Where to begin? I graduated in '04, after which Ive basically have had no contact with the school whatsoever. good riddance I say. Noone there was really helpful when I was attending and they are completely useless when it came time for me to graduate. Makes me wonder what the "career services" department is there for. Part of the reason is that Memphis is really just an armpit of a city, (do not move there if you have allusions of being recognized for your artistic talent and supporting yourself with your art there) full of rednecks and ignorant people whose idea of art is paintings of barns with farm animals in front of them. So, after graduation you can look forward to working at the Piggly Wiggly. The school itself is maintained very well. I wondered why they were tearing up the old magnolia trees and completely renovating the exterior of the building one year when they could have used the money to hire more teachers so I could take classes I had wanted, but was told they were full (with an average student body of 300 annually). The faculty is a mishmosh of people who are basically failures in the art world, who hide behind the security of an academic setting. They are useless when it comes to helping and giving real world guidance about supporting yourself after college with your artistic talents, mostly because they havent really experienced that themselves. The city itself, again an armpit. Don't attend the school if you think theres some kind of art scene, or any kind of scene for that matter, youd have more luck catching a glimpse of Elvis on Beale St. The school and the city its in sucks. If you decide to go here, do so at your own risk...to your future. I suggest choosing a school with a better rep and one that most people have heard of..somewhere like Risd or something.
This school screwed me over. I was a transfer student and I regret more than anything transferring to this school. I came in the spring semester as a first semester sophomore, when I met with administration officials for orientation there were many many things they "forgot" to tell me, such as every student having a mailbox where important letters and information are placed. The school bought the apartment building I live in and told me they knew I was there, and yet they mailed everything from grades to information on the fall semester to the wrong address, and I never got them. When I was I diagnosed with a severe illness and went to talk to my teachers about extra help I was told to "stop making excuses" and to return when I was ready to be a "serious student." When I talked to the Dean of Students about this she told me it was out of her hands and the school had no written policy on how to handle a student in need. She promised to email my teachers, and never did. This school is all talk. People are very sweet while you're applying but once you're there you get very little. They are also terrible about answering phonecalls, they answer about 1 in 20. And don't ever return messages. If you want to talk to someone, plan on going to the school in person. I would not recommend this school to anyone, ever. They screwed me over and I'm still recovering.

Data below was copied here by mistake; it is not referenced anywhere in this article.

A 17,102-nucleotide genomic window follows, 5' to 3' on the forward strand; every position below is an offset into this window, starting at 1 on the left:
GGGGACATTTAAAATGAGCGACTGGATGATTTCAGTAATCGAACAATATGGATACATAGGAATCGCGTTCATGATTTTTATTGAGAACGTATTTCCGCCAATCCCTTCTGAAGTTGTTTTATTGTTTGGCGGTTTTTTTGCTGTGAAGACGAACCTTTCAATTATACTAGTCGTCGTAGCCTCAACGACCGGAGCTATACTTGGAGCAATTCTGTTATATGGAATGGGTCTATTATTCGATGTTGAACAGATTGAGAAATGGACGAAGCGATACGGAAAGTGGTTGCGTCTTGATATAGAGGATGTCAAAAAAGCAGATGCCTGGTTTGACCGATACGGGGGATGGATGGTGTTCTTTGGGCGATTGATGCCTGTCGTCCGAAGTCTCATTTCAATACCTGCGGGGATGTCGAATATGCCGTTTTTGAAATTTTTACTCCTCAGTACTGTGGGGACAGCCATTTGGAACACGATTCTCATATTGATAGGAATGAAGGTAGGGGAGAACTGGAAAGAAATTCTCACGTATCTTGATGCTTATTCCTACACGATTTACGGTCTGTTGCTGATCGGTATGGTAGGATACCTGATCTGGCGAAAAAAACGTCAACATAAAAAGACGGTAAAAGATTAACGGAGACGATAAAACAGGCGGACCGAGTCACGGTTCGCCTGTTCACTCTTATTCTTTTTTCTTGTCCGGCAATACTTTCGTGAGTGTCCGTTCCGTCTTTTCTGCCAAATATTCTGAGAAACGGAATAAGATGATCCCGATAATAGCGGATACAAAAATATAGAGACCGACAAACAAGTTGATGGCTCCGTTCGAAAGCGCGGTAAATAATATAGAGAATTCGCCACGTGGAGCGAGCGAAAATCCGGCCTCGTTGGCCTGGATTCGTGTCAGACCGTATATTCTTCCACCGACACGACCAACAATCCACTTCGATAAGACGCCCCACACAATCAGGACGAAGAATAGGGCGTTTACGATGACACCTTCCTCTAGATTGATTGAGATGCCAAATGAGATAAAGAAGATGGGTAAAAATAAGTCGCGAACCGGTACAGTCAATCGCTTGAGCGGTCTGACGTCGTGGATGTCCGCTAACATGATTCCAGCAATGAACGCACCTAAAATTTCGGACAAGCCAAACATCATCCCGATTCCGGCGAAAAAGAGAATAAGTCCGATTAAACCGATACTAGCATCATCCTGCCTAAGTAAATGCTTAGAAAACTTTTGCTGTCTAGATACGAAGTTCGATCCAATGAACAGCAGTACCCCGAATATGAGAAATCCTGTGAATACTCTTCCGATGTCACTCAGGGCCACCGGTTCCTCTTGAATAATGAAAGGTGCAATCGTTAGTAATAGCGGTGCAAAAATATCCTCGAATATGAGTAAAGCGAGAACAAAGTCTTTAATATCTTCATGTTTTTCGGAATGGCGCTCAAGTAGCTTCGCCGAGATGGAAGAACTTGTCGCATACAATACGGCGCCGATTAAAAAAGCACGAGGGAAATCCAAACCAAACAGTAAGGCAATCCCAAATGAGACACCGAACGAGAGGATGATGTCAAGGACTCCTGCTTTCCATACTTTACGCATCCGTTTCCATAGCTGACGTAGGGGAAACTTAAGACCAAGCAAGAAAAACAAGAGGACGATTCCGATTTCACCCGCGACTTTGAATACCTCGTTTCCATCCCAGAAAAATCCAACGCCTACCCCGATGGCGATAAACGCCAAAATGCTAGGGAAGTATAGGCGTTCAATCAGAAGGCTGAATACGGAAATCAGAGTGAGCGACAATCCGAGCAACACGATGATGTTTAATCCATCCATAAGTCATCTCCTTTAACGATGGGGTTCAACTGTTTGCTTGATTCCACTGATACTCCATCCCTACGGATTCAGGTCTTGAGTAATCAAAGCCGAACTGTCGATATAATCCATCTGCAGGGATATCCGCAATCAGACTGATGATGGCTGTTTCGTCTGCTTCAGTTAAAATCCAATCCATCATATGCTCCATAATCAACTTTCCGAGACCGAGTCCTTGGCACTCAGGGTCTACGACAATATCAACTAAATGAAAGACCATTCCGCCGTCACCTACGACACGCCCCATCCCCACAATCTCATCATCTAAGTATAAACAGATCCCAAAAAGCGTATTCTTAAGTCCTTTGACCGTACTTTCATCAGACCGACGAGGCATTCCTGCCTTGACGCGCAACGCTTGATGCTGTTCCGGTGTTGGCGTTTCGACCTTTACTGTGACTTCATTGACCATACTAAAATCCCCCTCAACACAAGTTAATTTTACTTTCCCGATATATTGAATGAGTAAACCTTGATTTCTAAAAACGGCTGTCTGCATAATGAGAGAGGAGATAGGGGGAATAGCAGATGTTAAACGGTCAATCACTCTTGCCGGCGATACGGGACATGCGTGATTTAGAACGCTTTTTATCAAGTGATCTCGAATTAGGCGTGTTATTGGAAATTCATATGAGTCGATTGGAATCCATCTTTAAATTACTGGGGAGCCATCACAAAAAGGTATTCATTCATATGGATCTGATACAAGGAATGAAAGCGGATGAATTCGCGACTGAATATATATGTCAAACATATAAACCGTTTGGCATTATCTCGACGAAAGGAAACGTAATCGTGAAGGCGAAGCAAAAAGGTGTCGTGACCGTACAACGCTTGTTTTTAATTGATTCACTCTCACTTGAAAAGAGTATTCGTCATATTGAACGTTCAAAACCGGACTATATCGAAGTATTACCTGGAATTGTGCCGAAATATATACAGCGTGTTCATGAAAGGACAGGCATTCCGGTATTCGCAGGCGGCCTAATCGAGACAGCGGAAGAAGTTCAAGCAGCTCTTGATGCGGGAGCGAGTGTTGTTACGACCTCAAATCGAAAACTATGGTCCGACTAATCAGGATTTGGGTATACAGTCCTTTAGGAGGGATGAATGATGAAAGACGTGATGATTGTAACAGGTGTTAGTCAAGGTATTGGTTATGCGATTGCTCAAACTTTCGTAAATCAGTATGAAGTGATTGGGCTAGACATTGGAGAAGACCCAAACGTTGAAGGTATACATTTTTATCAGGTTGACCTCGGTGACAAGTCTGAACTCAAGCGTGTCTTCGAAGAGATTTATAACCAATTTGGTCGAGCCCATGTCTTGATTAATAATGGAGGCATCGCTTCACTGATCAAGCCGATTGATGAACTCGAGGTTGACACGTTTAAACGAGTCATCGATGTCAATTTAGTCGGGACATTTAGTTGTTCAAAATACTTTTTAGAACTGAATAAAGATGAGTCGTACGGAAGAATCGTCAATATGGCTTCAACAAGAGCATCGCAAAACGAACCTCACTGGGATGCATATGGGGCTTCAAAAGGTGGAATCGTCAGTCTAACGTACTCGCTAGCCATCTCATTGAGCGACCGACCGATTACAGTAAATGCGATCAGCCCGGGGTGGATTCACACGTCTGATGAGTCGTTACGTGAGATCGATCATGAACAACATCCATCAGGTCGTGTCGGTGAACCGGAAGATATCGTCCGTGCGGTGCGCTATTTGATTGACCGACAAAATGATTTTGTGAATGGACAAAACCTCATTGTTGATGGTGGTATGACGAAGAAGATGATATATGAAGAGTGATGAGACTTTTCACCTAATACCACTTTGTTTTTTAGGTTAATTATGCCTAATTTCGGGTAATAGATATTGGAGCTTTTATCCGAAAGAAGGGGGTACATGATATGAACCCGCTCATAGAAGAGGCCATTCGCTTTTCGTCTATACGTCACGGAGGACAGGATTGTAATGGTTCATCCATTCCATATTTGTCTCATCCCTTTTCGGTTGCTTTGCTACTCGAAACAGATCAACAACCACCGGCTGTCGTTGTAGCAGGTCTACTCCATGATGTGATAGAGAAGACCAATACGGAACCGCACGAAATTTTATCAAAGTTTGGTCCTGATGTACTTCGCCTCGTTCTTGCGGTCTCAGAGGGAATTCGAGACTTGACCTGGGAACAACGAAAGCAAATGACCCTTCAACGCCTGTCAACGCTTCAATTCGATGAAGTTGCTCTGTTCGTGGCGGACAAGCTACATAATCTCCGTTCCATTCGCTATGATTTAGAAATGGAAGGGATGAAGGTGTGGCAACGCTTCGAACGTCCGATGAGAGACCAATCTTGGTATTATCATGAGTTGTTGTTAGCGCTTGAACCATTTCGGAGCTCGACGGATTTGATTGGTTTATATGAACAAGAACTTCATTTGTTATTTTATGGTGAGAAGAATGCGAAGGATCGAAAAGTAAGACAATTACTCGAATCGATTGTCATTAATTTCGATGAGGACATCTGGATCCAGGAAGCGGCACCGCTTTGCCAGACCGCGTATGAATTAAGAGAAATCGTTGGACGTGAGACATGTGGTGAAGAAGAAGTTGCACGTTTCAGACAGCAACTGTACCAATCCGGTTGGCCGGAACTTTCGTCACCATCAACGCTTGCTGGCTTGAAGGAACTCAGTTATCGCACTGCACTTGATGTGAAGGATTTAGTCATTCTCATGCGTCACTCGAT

I think overall it has done more harm than good. I mean I learned technical & aesthetic things, but that's about it. I still have over $20,000 in loans and making what I make, it will take forever to pay it off. Due to my financial situation, I am trapped where I am, still living with my parents, working a lousy job and sharing a car with them. It's not like MCA gave a damn about what I was going to do after college, as far as jobs and galleries were concerned. They pormised us all sorts of thing when we got there, but then they didn't follow through. I heard things like "I don't know what to tell you." Thanks, I'm really glad I spent so much time and money to be in a worse place than I was, with an extremely useless piece of paper. ***What should I have known and what should others do. First, avoid this place. Second, make sure any art college you attend follows through on the assistance they promise you after college. It's not like your getting an MBA here, where people are out actively recruiting you and throwing giant piles of money at you. This is a very complicated unforgiving career path and you need all the help you can get.